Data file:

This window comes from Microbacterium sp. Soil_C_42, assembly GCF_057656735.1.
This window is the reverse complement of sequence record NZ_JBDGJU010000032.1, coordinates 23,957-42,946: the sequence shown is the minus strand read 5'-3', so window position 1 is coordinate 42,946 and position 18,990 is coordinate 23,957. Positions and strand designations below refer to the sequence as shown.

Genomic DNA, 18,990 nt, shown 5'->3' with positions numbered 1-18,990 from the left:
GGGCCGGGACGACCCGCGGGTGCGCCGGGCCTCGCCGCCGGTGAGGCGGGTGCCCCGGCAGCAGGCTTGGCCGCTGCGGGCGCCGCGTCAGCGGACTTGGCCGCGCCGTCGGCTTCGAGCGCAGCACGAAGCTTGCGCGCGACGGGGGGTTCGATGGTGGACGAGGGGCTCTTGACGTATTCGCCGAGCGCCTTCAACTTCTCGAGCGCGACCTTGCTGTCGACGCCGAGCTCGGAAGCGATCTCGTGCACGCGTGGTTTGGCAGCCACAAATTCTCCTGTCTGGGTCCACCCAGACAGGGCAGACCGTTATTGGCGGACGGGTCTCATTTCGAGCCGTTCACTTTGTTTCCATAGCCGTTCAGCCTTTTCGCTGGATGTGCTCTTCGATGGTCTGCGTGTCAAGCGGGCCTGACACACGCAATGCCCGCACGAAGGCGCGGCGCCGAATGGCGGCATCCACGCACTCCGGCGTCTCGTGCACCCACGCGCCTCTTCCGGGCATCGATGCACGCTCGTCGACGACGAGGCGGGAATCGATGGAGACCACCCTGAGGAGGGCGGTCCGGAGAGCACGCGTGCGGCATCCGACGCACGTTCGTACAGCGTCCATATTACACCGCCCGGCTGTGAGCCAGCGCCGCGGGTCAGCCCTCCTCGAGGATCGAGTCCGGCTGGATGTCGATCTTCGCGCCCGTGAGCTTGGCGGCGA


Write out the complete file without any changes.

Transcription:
This window comes from Microbacterium sp. Soil_C_42, assembly GCF_057656735.1.
This window is the reverse complement of sequence record NZ_JBDGJU010000032.1, coordinates 23,957-42,946: the sequence shown is the minus strand read 5'-3', so window position 1 is coordinate 42,946 and position 18,990 is coordinate 23,957. Positions and strand designations below refer to the sequence as shown.

Genomic DNA, 18,990 nt, shown 5'->3' with positions numbered 1-18,990 from the left:
GGGCCGGGACGACCCGCGGGTGCGCCGGGCCTCGCCGCCGGTGAGGCGGGTGCCCCGGCAGCAGGCTTGGCCGCTGCGGGCGCCGCGTCAGCGGACTTGGCCGCGCCGTCGGCTTCGAGCGCAGCACGAAGCTTGCGCGCGACGGGGGGTTCGATGGTGGACGAGGGGCTCTTGACGTATTCGCCGAGCGCCTTCAACTTCTCGAGCGCGACCTTGCTGTCGACGCCGAGCTCGGAAGCGATCTCGTGCACGCGTGGTTTGGCAGCCACAAATTCTCCTGTCTGGGTCCACCCAGACAGGGCAGACCGTTATTGGCGGACGGGTCTCATTTCGAGCCGTTCACTTTGTTTCCATAGCCGTTCAGCCTTTTCGCTGGATGTGCTCTTCGATGGTCTGCGTGTCAAGCGGGCCTGACACACGCAATGCCCGCACGAAGGCGCGGCGCCGAATGGCGGCATCCACGCACTCCGGCGTCTCGTGCACCCACGCGCCTCTTCCGGGCATCGATGCACGCTCGTCGACGACGAGGCGGGAATCGATGGAGACCACCCTGAGGAGGGCGGTCCGGAGAGCACGCGTGCGGCATCCGACGCACGTTCGTACAGCGTCCATATTACACCGCCCGGCTGTGAGCCAGCGCCGCGGGTCAGCCCTCCTCGAGGATCGAGTCCGGCTGGATGTCGATCTTCGCGCCCGTGAGCTTGGCGGCGA